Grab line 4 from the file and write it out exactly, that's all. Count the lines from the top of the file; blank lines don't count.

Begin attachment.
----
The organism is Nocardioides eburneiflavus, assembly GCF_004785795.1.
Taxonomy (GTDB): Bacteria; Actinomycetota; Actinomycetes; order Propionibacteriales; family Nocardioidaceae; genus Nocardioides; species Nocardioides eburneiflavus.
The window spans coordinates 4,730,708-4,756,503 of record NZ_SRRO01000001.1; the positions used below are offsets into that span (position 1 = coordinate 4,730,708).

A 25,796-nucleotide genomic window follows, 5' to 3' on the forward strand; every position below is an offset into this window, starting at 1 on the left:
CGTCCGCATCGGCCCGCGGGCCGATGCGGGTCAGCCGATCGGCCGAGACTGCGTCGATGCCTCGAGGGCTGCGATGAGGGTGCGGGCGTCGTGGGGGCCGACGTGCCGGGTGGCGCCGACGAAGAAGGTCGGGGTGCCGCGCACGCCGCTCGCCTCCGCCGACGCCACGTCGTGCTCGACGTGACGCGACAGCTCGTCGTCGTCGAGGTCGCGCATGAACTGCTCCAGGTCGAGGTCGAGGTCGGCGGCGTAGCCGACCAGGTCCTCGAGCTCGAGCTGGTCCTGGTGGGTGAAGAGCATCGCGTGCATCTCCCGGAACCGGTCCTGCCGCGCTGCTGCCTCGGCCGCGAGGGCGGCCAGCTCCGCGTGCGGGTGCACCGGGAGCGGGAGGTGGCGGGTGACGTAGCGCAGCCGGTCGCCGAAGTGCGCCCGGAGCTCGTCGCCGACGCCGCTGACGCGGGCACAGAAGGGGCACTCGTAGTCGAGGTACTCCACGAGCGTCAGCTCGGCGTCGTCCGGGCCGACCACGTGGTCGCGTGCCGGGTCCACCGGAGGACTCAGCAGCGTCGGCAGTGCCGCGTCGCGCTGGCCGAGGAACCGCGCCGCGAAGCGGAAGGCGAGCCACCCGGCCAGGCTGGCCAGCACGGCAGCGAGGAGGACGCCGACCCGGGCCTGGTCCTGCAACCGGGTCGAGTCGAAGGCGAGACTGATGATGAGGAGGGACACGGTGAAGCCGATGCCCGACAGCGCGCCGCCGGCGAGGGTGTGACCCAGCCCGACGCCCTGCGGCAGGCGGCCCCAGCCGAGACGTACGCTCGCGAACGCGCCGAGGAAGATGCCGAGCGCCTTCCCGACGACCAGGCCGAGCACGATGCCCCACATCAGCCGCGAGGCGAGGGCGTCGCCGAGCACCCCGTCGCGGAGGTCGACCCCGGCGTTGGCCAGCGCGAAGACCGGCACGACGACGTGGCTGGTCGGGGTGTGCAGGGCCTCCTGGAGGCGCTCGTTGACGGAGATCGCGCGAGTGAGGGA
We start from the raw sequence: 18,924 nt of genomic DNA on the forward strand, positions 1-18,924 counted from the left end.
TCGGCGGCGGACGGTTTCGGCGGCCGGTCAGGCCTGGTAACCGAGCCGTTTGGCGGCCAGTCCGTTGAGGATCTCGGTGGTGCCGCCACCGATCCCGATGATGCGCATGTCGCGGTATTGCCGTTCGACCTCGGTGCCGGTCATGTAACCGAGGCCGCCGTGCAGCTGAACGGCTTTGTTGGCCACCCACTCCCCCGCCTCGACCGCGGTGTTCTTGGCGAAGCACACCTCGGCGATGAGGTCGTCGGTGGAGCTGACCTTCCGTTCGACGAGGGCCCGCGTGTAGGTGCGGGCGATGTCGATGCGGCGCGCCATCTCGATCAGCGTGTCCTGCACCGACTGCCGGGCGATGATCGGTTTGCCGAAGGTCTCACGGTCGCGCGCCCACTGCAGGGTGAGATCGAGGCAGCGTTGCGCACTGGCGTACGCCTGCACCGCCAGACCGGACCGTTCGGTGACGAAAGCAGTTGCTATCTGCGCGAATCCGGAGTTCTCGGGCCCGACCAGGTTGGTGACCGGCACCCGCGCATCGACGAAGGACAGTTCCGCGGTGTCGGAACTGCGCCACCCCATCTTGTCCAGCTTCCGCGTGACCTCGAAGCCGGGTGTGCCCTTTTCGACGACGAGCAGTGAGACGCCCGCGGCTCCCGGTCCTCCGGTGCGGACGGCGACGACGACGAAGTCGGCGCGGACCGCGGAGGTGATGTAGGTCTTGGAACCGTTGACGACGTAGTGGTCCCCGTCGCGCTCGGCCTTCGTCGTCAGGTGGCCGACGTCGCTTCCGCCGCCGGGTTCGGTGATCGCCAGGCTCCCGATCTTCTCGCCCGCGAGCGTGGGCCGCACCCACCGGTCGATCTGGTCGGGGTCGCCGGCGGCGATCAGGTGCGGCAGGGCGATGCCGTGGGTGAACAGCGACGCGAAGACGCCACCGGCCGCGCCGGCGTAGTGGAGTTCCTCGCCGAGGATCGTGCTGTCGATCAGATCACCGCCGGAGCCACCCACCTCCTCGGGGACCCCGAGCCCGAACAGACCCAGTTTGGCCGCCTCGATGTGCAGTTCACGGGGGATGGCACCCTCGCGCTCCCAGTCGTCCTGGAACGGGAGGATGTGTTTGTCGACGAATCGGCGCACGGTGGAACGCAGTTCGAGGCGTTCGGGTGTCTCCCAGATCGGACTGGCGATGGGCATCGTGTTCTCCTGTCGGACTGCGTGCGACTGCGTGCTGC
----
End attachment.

A 25,796-nucleotide genomic window follows, 5' to 3' on the forward strand; every position below is an offset into this window, starting at 1 on the left: